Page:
How Generous Is the Bill Gates Foundation?
If you gave a friend five dollars, and at the same time picked his pocket of five dollars, neither one of you would be much worse off -- but you wouldn't be much better off either. The largest foundation in the world, the Bill and Melinda Gates Foundation, is doing just that, only on a multi-billion-dollar scale, and at the expense of millions of people living in the poorest parts of the world.
The Los Angeles Times recently published a carefully researched article about the conflicts that exist within the Gates Foundation between the companies that the foundation invests in and the grants that it makes, particularly in Africa. For instance, the article explains that Gates is investing in an Italian oil company, Eni, that spews pollution, and "250 toxic chemicals in [its] fumes and soot have long been linked to respiratory disease and cancer." This is the same part of the world where the Gates Foundation grants millions of dollars on vaccinations to immunize children against deadly diseases like polio and measles.
Given its size and visibility it is easy to criticize how the Gates Foundation works. This is, however, more than incidental criticism of a very big target. It is a morality tale, for philanthropy can operate more responsibly and morally, but only if the most powerful among us choose to think differently about how they work.
We've all heard the Hippocratic oath: Doctors should first do no harm. Foundations have the same obligation; they should aim to do no harm to their individual grantees. With the anticipated contributions from Warren Buffet, the Gates Foundation's endowment will near $70 billion in the next few years. The second largest foundation in the world is the Ford Foundation with an endowment of $12.5 billion.
To put this in further perspective, if The Gates Foundation were a country, it would rank number 56 out of 177, according to World Bank statistics from 2005, comfortably sandwiched between Kuwait and Bangladesh. Its endowment is certainly larger than the economies of almost all of the countries in which it works. Given its size, visibility and ambitions, just doing no harm to individual grantees would be nice, but it isn't enough. The Gates Foundation has to do no harm to whole communities and countries. Investing millions of dollars in companies like British Petroleum that pollutes the air and land, and Abbott Laboratories that makes AIDS vaccinations that are unaffordable for Africans is diametrically opposed to the foundation's programmatic goals of improving health outcomes of residents of these same countries.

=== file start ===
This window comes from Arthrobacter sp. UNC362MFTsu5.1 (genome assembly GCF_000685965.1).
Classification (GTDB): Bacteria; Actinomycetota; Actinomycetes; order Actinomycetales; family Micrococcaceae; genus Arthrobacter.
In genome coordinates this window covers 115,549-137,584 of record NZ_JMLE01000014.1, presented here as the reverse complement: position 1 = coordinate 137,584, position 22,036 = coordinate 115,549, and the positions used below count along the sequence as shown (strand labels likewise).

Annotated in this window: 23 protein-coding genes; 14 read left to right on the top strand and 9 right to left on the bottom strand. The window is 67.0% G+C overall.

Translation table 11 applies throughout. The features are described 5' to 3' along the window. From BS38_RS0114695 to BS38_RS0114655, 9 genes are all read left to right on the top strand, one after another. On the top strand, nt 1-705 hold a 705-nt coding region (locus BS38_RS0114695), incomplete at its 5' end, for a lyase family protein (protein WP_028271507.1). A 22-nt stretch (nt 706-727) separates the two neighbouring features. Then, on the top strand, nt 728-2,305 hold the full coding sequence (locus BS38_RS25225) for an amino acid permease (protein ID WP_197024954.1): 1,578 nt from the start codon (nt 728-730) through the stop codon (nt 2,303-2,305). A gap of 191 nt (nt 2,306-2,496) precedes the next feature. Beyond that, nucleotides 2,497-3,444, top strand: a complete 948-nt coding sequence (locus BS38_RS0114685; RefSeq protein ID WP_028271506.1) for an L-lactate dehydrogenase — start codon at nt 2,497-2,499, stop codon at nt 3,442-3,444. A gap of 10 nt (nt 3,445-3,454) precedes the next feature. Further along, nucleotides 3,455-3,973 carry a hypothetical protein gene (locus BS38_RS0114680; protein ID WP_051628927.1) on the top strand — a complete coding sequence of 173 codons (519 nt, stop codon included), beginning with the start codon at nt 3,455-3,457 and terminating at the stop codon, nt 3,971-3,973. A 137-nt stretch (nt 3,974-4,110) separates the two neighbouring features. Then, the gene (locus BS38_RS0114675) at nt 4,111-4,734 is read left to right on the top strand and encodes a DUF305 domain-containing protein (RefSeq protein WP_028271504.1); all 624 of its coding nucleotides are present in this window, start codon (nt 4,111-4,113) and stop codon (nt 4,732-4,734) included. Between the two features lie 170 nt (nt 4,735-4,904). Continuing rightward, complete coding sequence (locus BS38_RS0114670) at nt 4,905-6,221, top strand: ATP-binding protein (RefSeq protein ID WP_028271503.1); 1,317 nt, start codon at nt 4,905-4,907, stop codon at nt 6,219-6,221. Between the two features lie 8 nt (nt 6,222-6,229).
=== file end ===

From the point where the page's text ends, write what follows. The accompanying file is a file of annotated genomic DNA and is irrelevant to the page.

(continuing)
Bill Gates built a business empire by focusing on products and profits. He has built a foundation empire by focusing on programs and profits -- but what's good for his personal finances or for Microsoft isn't necessarily good for the people of Africa. The key point is that the endowment that fuels the Foundation is no longer the Gates family's personal money. These are tax-exempt funds and through the creation of the entity of the Gates Foundation itself, their investment and use has a very public purpose that deserves better stewardship.
When the Times news story revealed that the investments of the Gates Foundation are neutralizing the positive benefits of the grants, the foundation's initial response was to agree to review their investment policies. The Foundation then quickly changed course. According to Patty Stonisfer the Foundation's CEO, in a letter to the editor of the LA Times, " It would be naive to think that changing the foundation's investment policy could stop the human suffering blamed on the practices of companies in which it invests billions of dollars."